Salmond’s lawyer demands reason for evidence redactions

The former first minister’s lawyers have asked to see why the Scottish Parliament decided to belatedly redact his evidence after it was published.

David McKie and Alex Salmond
David McKie and Alex Salmond

Alex Salmond’s lawyers have demanded legal justification for the Scottish Parliament redacting swathes of his written evidence and warned the decision has jeopardised his planned appearance before a Holyrood committee on Wednesday.

Parliament took down evidence from its website in which Mr Salmond alleged First Minister Nicola Sturgeon broke the ministerial code, purportedly after contempt of court concerns were raised by the Crown Office.

Despite the written submission being in the public domain for approximately 16 hours, it was replaced with a redacted version with five sections censored.

The former first minister’s lawyers have now written to parliament asking to see the legal advice it received about redacting the evidence.

Alex Salmond Legal Action
Solicitor David McKie (left) and Alex Salmond leave the Court of Session in Edinburgh (Jane Barlow/PA)

The letter also states the decision could mean Mr Salmond is advised not to attend Wednesday’s evidence session of the Holyrood inquiry into the Government’s unlawful investigation of sexual harassment allegations against him.

“Our client’s submission was carefully reviewed by us and by counsel before submission,” David McKie of Levy and McRae solicitors wrote.

“There is no legal basis for the redactions that we are aware of which you now propose having gone through that extremely careful exercise.”

The redaction of a further 474 words from Mr Salmond’s submission about whether the First Minister breached the ministerial code suggests there is a “material risk” if he appears to give oral evidence as planned, Mr McKie wrote.

He argued Mr Salmond is “entitled” to have his evidence published and added: “If any aspect of it is removed, it compromises his oral evidence.”

Mr McKie also described the decision to subsequently redact evidence as a “significant surprise and concern”, and said the Crown Office’s intervention “only serves to reinforce” Mr Salmond’s fears about the prosecution body’s actions.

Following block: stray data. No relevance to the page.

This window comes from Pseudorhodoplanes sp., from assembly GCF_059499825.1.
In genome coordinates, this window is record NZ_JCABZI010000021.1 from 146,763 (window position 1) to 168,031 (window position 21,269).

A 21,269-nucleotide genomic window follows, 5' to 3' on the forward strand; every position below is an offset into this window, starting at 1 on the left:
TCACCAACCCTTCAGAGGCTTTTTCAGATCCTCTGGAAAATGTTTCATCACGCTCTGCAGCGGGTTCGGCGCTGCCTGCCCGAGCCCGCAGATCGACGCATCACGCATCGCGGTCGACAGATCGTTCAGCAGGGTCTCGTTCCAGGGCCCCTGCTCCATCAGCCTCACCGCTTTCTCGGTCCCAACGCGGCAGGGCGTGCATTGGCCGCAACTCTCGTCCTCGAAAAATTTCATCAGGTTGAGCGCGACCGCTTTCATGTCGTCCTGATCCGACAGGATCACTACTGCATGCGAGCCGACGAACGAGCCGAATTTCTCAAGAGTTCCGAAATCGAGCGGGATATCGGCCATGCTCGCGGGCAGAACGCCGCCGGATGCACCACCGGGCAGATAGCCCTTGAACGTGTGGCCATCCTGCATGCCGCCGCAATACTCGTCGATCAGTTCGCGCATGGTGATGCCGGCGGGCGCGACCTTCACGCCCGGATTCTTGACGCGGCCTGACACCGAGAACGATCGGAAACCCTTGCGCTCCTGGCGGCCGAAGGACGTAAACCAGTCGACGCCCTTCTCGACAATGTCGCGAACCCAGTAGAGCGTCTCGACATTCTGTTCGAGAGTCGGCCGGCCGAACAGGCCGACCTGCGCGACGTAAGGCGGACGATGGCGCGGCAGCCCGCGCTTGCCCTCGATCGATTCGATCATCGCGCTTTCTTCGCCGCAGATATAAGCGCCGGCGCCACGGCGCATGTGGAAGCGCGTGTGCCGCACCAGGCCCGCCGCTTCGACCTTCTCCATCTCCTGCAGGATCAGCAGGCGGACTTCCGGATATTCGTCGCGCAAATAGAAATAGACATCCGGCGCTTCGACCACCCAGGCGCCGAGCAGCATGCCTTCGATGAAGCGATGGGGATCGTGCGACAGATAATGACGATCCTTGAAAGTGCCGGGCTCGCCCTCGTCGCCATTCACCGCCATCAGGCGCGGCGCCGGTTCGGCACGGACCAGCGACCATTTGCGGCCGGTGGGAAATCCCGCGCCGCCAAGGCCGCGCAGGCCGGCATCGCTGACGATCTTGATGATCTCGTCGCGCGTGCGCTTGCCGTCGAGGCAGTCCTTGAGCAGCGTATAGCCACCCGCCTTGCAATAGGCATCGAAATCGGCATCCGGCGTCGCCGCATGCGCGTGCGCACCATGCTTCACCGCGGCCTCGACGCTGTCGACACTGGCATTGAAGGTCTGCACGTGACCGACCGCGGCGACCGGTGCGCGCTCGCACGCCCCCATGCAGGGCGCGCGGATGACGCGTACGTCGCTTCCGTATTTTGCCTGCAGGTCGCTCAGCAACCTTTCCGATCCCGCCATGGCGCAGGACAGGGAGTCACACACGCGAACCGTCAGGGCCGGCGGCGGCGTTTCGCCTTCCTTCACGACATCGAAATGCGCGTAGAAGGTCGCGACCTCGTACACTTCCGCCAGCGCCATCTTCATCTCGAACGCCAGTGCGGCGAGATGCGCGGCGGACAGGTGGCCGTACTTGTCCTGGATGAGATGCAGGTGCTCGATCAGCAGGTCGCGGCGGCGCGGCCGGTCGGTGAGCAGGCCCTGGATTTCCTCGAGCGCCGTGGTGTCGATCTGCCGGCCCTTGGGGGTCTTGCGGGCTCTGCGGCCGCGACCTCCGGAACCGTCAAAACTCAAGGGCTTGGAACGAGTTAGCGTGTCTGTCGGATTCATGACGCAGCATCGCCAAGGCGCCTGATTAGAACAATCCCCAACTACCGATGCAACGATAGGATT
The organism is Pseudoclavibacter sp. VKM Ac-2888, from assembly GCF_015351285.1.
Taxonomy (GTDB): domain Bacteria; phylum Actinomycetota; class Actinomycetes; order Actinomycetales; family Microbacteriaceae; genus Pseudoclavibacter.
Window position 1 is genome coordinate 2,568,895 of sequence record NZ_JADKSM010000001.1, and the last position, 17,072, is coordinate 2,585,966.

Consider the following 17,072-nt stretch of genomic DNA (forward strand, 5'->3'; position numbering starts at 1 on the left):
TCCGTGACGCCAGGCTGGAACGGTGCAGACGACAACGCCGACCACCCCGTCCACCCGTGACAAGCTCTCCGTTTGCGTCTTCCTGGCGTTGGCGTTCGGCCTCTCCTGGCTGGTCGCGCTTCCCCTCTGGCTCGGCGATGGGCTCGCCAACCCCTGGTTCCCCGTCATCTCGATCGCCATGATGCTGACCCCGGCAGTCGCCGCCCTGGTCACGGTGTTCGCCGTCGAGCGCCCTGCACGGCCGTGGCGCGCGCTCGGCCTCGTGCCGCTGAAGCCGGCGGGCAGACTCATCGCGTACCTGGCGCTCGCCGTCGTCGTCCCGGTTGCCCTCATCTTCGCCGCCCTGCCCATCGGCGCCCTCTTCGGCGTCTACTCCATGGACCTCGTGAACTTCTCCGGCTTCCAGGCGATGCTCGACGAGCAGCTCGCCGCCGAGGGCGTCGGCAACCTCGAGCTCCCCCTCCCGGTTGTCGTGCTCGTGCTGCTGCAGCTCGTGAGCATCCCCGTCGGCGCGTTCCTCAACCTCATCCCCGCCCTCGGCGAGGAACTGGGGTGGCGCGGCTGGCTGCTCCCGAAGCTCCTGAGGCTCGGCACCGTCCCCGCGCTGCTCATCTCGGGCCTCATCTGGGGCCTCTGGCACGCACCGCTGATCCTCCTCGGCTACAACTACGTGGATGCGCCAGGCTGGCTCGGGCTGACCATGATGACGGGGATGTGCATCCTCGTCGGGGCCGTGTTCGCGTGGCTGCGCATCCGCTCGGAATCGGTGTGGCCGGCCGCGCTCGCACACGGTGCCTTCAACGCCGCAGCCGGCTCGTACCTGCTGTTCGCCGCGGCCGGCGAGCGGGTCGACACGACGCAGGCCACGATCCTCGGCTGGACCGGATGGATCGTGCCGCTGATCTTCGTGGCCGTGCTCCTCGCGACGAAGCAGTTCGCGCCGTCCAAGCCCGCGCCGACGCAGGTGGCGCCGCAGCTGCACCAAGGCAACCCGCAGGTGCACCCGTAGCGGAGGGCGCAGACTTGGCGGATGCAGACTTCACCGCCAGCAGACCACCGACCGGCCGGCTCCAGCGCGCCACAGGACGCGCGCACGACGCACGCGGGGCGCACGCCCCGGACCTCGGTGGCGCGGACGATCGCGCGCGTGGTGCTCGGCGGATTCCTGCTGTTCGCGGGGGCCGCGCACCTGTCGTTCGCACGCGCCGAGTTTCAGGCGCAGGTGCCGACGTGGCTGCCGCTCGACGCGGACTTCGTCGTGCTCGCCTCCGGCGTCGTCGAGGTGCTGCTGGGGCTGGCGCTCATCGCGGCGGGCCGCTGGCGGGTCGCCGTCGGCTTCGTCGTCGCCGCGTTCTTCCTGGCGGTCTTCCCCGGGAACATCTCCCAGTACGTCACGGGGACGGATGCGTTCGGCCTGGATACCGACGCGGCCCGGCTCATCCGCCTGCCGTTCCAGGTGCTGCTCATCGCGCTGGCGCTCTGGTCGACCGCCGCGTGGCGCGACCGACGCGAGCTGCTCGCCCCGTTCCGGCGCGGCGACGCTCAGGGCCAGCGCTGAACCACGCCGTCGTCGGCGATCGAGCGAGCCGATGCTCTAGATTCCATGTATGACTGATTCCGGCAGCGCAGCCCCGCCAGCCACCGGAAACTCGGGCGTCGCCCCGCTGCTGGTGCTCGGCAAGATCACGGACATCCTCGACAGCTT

He added: “We therefore require to see urgently the legal basis for the proposed redactions in order that we can properly advise our client and make further representations.

“These could have a material bearing on whether he is able to attend tomorrow.

“As matters stand, we have advised him that the apparent intervention from the crown suggests that there has to be a material risk to him in speaking to his submission.

“He cannot be placed in legal jeopardy.”

After the Scottish Parliament Corporate Body (SPCB) “collectively” decided to remove and redact the evidence, a Scottish Parliament spokesman said: “The SPCB agreed to republish the submission in redacted form in line with representations from the Crown Office.

“We cannot comment any further on the redactions as the Crown Office has advised that its correspondence on this matter must be kept confidential.”

A spokesman for the Crown Office said: “In all cases where the Crown becomes aware of issues of potential contempt, these will be considered carefully and action will be taken if considered appropriate.”

Alex Salmond court case
Alex Salmond leaves the High Court in Edinburgh after he was cleared of attempted rape and a series of sexual assaults (Jane Barlow/PA)

Mr Salmond had previously declined to attend after the committee voted to not publish evidence Mr Salmond had submitted.

However, the SPCB ultimately concluded “on balance” it would be “possible” for the document to be published, clearing the way for Mr Salmond’s anticipated appearance.

His written evidence names people he claims were involved in a “malicious and concerted” attempt to remove him from public life, including Ms Sturgeon’s chief of staff Liz Lloyd, the First Minister’s husband and SNP chief executive Peter Murrell, the SNP’s compliance officer Ian McCann and its chief operating officer Sue Ruddick.

He added: “Underlying all of this and perhaps the most serious issue of all is the complete breakdown of the necessary barriers which should exist between Government, political party and indeed the prosecution authorities in any country which abides by the rule of law.

“I leave to others the question of what is, or is not, a conspiracy but am very clear in my position that the evidence supports a deliberate, prolonged, malicious and concerted effort amongst a range of individuals within the Scottish Government and the SNP to damage my reputation, even to the extent of having me imprisoned.”

First Minister’s Questions
First Minister Nicola Sturgeon said there was no evidence to support Alex Salmond’s claims (Fraser Bremner/Daily Mail/PA)

Ms Sturgeon has previously insisted Mr Salmond would not be able to prove there was a conspiracy against him.

She said: “What we have not seen is a shred of evidence to back these wild claims up.

“Now, in front of the Parliament, the burden of proof is on Alex Salmond.

“It is time for insinuation and assertion to be replaced with actual evidence.

“If, as I fully expect, there is no evidence, because there was no conspiracy, then people will draw their own conclusions.”

On Monday afternoon, Scottish Labour MSP Neil Findlay called for a cabinet minister to appear urgently to answer questions about a “crisis of credibility” over the saga.

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